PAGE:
In the past month I have had the luxury of visits to my studio by two excellent horn makers (Atkinson and Patterson) and a lengthy E-mail conversation with yet another (Medlin). Those experiences have pointed out to me even more the black art of making Geyer (and Knopf) style horns.
Black art? It really seems like some kind of magic to experience how apparently small differences of design will make huge differences in how you perceive the playing quality and sound of an instrument. The high Bb is well known as a note to test on Geyer style horns (more here), but there are a lot of other differences obvious ranging from subtle things like perception of “clicks” (more here) to much more audible differences.
For example, production horns don’t tend to have long soldered connections between tubes of the length seen in this photo. Note there is no brace between the tube next to the bell and the bell, with a long soldered connection barely visible (and much easier to see in reality than in a photo). All the custom makers I have had contact with recently make use of this type of connection to varying degrees, which makes for a more connected, solid instrument, but requires more skillful construction and potentially more involved cleanup in soldering. Production horns for those reasons tend to have most or even all connections done with braces.
Speaking of braces, that is another variable and it is hugely eye opening to compare the bracing on several otherwise similar horns. Brace placement is done very intentionally in the hands of a fine maker and certainly impacts how a horn plays. There are choices to be made that are based on often years of slight variations and experimentation. From the perspective of the horn buyer you will see that some makers leave out braces that other horns have, others use styles of brace that are different than others in the same general locations, etc. It is not haphazardly done in any way, it is actually another very critical element of how a horn plays.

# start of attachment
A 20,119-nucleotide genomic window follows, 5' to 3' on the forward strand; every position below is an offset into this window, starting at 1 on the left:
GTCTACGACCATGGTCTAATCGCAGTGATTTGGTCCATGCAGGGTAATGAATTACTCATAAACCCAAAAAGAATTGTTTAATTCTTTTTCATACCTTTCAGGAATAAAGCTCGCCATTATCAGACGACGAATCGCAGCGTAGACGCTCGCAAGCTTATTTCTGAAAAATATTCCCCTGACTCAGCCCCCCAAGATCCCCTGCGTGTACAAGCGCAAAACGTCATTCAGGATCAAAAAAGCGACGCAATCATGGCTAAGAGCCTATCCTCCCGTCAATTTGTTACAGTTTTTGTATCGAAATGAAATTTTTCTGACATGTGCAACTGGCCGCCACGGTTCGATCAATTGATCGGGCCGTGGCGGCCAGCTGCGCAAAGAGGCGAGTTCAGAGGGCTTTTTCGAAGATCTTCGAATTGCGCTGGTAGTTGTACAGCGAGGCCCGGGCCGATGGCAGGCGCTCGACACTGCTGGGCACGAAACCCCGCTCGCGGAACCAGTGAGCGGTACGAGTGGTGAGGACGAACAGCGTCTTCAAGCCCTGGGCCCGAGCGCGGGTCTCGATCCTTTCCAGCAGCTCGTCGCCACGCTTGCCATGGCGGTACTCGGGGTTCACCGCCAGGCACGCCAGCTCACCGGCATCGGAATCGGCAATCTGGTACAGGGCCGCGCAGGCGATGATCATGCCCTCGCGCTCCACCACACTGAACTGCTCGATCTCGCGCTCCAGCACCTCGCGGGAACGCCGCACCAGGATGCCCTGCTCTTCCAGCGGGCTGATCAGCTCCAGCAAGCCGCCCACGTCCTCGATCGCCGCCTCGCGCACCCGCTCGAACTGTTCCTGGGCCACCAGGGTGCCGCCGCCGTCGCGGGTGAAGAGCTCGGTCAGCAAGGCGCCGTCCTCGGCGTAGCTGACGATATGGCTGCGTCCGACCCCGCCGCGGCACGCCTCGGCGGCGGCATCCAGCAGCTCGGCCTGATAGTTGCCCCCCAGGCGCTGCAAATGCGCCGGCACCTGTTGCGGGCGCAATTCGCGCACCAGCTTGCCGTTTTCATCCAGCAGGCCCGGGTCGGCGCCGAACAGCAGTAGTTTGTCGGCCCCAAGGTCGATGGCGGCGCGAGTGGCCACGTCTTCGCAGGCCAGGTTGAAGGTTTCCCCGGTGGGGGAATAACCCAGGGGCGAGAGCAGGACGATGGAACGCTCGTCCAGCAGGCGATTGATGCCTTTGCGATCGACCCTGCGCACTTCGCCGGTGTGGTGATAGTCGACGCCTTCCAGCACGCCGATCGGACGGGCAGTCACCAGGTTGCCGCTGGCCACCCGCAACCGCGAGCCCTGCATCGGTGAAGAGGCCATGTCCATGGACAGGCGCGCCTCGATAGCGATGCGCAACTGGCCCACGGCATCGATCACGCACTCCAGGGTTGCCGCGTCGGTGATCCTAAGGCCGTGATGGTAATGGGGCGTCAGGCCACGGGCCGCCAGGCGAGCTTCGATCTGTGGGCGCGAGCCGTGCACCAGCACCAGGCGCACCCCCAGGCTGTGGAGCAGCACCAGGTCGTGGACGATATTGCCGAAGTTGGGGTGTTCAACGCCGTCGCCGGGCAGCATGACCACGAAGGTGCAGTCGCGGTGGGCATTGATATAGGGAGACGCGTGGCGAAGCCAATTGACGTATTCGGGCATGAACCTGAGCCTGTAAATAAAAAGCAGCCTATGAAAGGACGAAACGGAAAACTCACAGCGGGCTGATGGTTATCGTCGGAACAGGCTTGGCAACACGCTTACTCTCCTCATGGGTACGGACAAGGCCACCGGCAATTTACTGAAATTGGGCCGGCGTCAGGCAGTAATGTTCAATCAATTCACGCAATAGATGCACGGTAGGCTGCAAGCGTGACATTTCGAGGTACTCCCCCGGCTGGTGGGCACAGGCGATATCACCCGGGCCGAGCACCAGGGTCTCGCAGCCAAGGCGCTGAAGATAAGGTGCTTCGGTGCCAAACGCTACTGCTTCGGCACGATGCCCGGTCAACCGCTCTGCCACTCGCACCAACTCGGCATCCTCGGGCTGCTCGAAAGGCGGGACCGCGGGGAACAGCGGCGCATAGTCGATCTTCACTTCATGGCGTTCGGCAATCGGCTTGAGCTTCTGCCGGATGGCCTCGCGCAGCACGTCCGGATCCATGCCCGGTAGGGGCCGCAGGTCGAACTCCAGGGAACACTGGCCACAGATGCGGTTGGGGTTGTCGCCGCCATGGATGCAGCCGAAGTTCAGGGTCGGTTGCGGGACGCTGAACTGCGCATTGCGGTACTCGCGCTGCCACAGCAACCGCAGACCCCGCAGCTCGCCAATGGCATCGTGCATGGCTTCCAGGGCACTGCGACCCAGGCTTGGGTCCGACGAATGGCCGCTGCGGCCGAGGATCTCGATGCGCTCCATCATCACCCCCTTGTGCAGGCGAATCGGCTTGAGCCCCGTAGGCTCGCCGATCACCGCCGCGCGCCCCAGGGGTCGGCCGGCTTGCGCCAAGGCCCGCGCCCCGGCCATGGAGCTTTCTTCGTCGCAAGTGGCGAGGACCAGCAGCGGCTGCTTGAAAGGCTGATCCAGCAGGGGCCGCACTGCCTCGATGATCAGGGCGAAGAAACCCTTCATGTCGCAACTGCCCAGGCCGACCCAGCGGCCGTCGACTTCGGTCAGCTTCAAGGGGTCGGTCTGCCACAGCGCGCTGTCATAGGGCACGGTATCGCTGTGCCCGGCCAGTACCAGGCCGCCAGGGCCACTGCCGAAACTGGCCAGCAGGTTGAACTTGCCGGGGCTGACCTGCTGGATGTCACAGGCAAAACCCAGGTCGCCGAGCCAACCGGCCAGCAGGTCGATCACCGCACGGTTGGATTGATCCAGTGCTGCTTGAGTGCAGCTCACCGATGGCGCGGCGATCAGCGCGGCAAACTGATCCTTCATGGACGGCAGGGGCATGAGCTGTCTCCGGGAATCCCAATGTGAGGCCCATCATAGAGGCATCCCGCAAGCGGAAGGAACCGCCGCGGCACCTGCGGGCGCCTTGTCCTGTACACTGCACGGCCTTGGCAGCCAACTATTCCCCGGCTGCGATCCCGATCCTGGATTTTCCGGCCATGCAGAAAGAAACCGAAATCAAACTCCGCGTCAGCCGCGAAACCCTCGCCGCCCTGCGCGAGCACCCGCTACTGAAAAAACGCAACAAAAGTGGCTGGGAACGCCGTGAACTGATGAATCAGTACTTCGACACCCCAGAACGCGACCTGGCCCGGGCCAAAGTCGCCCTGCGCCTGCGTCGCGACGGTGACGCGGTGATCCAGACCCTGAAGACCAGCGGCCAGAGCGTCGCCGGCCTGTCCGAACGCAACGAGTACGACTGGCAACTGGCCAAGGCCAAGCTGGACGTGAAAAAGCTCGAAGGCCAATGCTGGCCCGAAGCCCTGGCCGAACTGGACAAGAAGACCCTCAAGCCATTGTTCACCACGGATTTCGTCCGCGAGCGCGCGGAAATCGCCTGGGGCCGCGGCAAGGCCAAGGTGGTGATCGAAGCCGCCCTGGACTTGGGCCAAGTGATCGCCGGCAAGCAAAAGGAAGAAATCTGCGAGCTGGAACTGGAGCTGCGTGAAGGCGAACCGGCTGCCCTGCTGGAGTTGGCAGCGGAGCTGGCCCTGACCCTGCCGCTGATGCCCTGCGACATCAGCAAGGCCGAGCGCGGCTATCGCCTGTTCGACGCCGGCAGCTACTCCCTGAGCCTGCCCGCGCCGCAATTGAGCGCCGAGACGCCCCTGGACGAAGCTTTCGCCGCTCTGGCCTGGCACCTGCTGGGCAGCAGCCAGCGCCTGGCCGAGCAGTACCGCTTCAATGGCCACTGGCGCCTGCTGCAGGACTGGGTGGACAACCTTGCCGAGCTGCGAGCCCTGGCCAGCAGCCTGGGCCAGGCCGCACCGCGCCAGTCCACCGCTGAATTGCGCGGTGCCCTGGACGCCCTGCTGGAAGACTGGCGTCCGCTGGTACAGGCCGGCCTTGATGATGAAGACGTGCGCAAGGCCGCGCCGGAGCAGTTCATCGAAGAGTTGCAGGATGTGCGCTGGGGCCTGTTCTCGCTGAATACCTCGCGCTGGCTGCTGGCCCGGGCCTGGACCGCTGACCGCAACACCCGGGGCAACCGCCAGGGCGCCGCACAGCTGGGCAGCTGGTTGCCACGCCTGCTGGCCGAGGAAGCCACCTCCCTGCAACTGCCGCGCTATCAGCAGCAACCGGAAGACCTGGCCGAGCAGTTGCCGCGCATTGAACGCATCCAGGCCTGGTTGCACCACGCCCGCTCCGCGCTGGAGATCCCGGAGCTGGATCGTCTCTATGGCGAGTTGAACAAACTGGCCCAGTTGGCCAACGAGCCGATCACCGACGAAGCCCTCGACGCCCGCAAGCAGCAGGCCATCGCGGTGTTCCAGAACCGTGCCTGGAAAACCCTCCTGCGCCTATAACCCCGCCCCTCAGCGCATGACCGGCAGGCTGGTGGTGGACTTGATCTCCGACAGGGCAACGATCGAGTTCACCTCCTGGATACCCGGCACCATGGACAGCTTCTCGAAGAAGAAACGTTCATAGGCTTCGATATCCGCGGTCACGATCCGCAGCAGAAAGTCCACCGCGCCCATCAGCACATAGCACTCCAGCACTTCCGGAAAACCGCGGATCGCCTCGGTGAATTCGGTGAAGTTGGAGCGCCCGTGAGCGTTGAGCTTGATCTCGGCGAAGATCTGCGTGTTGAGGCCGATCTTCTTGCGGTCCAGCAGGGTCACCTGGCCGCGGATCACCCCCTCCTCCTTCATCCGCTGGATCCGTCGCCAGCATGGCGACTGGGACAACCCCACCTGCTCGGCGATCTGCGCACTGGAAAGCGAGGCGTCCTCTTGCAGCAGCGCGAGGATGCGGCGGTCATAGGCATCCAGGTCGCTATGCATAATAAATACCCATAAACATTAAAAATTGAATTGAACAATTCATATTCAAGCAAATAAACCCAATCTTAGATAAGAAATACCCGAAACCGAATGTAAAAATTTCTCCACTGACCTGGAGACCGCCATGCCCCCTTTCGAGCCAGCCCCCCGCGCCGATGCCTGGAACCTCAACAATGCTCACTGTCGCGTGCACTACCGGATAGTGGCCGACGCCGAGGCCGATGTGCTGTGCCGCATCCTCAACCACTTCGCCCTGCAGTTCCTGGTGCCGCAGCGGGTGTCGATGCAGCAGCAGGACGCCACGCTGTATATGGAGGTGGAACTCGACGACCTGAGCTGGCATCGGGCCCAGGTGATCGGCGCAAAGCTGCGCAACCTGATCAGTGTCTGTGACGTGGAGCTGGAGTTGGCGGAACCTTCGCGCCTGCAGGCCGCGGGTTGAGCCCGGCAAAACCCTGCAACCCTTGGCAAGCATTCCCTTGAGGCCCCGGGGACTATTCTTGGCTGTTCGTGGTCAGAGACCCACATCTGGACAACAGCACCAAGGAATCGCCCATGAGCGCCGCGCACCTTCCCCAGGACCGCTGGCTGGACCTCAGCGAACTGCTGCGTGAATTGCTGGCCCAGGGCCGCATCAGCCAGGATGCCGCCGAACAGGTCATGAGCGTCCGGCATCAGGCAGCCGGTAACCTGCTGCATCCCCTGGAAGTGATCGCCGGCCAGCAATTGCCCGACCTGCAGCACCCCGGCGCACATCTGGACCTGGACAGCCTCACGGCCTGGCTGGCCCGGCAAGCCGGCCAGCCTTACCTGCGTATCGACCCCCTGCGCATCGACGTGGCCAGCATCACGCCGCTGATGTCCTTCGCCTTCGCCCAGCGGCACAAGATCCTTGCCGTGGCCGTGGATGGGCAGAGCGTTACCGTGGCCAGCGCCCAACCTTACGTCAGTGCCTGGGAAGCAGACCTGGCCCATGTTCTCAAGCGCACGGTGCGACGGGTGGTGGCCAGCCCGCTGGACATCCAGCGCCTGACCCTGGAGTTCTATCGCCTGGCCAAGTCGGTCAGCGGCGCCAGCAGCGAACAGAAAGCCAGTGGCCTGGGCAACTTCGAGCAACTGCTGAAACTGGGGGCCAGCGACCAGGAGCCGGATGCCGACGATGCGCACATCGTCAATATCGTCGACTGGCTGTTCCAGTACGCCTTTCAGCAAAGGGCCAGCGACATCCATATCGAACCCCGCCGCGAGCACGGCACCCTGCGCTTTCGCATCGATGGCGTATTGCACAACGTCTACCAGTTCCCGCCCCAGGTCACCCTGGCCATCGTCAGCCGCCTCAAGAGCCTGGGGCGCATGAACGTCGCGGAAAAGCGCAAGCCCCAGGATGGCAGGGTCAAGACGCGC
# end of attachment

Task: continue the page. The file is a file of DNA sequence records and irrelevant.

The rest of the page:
Some other major differences between horns I was able to briefly try included visible things such as reduction of the number of joints (especially by Atkinson with their new valve section, but also through the use of long pieces of tubing as well) on down to less visible things such as hollow valves (Atkinson again, which made a rather substantial difference) and of course subtle differences of the taper of the conical sections of the horn. As another example, I believe that you can perceive differences in sound and playing qualities between horns that, while otherwise identical, have brass or have nickel silver slide tubes.
The most eye opening differences I experienced when trying these horns recently related to a pair of otherwise identical Patterson horns, their Geyer and Knopf pattern horns. Most would consider them to be very similar designs, which they are (more here). The horns he had were made with exactly the same tapers and materials, and it was extremely interesting how different they felt and sounded. The only physical differences were the slightly different wrap and brace placements, yet those differences were easily felt and heard. It was not like one was actually better either, but clearly they were different horns — even though from the shop of the same maker and made with the same materials and tapers. But with that being said, I want to emphasize again that both instruments were fine instruments; the differences will mainly make them “speak” to different buyers who are coming at their testing of the instruments from different perspectives.
There are many fine horn makers out there, try all the horns you can and take a look at the small differences you can observe between different horns of outwardly the same model. It is an interesting study and part of what makes a great horn stand out to you from one that is not set up as ideally for your way of playing the horn.
And to close, thank you again to Atkinson and Patterson for stopping by with your horns, and I hope to develop the conversation with Medlin into an interview article in the near future.